12.18.19Being named as an executor is a big responsibility. Before accepting this role, you should understand what the tasks are, and what you need to be careful about to protect yourself.

It’s flattering. Someone you know thinks highly enough of you to name you as their executor. That means they believe you’re ready and able to do things like settle debts, gather assets, manage estate tax and income tax returns, deal with your family members, distribute the assets and do everything that needs to be done before the estate can be settled.

However, Investopedia’s article from last summer, “5 Surprising Hazards of Being an Executor,” explains that the person named as an executor isn’t required to accept the appointment. Prior to agreeing to act as an executor, you should know some of the hazards that can result, as well as how you can address some of these potential issues, so that being an executor can run smoothly.

11.22.19If a temporary administrator has failed to perform their duties properly, the court has the power to remove this person.

Beneficiaries need to know that they have rights too. If a temporary administrator is not following the terms of the will, taking money that belongs to the estate or failing to perform their fiduciary duties, it’s time to go to court.’s recent article, “What to do if an estate administrator isn’t doing his job,” explains that a temporary administrator is usually appointed by a probate judge, because the named executor has died, renounced his or her rights to serve, or is unable to serve.

8.7.19Being named an executor for someone you care about is an honor. It means they trust you and your judgment explicitly. However, it is an honor that comes with responsibilities.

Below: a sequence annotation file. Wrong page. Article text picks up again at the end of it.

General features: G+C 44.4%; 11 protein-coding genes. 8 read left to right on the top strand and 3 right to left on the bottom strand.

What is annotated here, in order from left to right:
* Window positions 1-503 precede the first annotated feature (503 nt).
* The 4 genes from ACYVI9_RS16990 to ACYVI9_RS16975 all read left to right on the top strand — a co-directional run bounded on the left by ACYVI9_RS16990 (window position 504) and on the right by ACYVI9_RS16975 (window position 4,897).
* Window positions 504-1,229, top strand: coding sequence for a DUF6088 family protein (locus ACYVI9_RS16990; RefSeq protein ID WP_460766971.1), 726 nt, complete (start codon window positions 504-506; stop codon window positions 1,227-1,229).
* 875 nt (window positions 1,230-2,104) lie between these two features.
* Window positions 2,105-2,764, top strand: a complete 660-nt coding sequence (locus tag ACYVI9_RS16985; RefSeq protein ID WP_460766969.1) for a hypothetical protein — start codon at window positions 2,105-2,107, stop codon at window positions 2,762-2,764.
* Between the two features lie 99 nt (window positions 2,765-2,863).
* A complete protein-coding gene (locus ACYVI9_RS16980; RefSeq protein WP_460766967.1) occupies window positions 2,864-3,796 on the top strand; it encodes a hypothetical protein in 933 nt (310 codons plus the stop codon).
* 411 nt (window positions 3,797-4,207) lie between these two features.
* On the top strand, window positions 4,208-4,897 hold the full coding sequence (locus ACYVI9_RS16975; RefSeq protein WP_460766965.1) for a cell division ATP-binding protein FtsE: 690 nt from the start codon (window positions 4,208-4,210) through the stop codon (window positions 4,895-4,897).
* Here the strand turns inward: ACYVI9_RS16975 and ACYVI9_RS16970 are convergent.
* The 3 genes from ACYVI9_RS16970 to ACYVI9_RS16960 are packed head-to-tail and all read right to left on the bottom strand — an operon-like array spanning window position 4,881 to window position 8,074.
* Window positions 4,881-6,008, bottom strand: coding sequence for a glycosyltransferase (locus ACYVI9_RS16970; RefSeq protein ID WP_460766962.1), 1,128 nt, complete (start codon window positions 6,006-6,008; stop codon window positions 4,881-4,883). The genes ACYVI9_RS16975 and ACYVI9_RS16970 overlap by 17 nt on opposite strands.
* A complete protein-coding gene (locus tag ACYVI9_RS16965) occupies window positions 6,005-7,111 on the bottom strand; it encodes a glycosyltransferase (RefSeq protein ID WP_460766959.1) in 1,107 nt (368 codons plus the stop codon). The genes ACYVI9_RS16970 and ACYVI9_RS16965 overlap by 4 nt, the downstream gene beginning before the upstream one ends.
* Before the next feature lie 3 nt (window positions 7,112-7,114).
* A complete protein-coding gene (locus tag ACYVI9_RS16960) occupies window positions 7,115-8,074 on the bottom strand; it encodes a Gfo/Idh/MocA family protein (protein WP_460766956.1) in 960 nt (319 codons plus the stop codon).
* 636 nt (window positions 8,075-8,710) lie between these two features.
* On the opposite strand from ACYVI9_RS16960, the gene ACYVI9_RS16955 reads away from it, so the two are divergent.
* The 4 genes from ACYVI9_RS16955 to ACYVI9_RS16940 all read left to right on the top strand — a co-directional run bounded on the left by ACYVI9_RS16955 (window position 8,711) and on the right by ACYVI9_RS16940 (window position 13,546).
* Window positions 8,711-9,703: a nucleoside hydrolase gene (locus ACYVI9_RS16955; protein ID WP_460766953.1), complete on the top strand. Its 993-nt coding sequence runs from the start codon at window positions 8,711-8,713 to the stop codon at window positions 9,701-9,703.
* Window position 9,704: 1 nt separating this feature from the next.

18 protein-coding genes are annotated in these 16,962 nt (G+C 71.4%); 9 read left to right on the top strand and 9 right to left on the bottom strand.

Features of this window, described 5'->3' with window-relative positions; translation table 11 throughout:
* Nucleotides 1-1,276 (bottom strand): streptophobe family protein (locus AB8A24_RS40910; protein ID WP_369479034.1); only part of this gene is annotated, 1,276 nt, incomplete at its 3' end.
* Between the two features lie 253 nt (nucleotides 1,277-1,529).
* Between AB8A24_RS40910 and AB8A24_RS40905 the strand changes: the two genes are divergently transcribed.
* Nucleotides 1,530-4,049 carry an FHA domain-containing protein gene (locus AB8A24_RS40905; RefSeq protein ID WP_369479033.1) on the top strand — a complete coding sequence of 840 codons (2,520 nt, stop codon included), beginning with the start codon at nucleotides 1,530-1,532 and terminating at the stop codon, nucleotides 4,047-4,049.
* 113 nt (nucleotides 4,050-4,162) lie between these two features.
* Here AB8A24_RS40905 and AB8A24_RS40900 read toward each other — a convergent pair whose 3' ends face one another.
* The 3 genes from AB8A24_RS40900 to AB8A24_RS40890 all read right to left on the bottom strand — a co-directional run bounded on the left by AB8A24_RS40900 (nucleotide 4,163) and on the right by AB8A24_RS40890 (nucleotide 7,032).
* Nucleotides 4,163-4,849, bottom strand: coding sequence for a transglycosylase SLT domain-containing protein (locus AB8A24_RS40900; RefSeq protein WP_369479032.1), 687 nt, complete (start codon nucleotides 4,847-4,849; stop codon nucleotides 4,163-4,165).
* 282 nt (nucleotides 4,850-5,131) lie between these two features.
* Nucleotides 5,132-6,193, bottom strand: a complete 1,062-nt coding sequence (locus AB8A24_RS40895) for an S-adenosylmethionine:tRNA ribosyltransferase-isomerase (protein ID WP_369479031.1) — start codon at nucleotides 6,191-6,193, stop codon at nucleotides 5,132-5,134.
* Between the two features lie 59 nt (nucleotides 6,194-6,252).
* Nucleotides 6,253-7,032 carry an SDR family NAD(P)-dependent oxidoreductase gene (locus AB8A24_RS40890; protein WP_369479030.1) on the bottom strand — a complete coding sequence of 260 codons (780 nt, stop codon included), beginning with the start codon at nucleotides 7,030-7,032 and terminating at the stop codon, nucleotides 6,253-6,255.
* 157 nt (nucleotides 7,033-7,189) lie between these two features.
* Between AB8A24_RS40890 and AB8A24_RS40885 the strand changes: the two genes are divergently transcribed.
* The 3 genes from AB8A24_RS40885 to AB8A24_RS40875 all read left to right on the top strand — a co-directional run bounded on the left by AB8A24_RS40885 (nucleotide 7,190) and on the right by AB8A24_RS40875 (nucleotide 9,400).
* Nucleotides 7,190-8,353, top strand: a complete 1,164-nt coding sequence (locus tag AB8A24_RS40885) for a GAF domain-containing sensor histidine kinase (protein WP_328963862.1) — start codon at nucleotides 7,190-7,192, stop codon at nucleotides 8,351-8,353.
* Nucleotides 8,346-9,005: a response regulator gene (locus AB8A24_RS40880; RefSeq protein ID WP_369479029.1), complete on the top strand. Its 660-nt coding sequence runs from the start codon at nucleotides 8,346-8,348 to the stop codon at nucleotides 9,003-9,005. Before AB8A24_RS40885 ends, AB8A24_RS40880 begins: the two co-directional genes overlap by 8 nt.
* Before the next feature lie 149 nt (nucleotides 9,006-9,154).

The role of an executor varies with the size and complexity of the estate. The executor is charged with making sure that all final arrangements are made, according to the decedent’s wishes. The executor is also involved with making sure that the distribution of property as directed in the will takes place, taxes are paid and more. It’s a big job. Before agreeing to take on this role, you’ll need to know what it entails, and be confident that you can do it. An article from Investopedia, “5 Things to Consider Before Becoming an Estate Executor” explains the details.

  1. Complexity of the Estate. Typically, the larger the estate—which can be in terms of property, possessions, assets or the number of beneficiaries—the harder and more time consuming it will be. The best way to see how difficult the job will be, is to request to see a copy of the current will. If there are obvious red flags, like unequal distributions to children or trusts or annuities, it may be best to say no.

4.10.19It’s hard because you want to be sure your chosen person understands your wishes, your financial situation and can make good decisions on your behalf. Not everyone can do that.

There is considerable responsibility that comes with being named an executor of an estate, explains MoneySense in the article “Should the sole recipient of an estate be the executor too?” There have been new rules passed in the last year that make the tax reporting even more important. What happens if you realize that the person you originally named may not be up to the task? This is another reason why it’s good to review estate plans every few years. There are several factors to consider when you think about whom you might name.

Consider the person’s age. It’s smart to choose a person who’s younger than you. Although that doesn’t guarantee that they will outlive you, it certainly ups the odds. Ideally, you should try to find a person who is comfortable with the areas of money and tax and doesn’t easily get overwhelmed by paperwork. Since the role of estate executor can be an intense issue that takes a great amount of time, the person you choose ideally will be retired or have the bandwidth to dedicate the substantial time commitment required to do the job properly.

7.13.18Having a will prepared is a gift of kindness to your loved ones. They will appreciate the effort to care for them, after you’ve passed on.

If you need another reason to have a will prepared, consider the potential for conflict among loved ones who will have to guess about what your wishes were during a very difficult time. You can spare them that distress, by preparing your will and estate plan in advance.

US News & World Report’s article, “10 Steps to Writing a Will,” says that if you've been procrastinating on completing the task, here's your opportunity to cross it off your list. You can get going with these simple steps.

Contact Information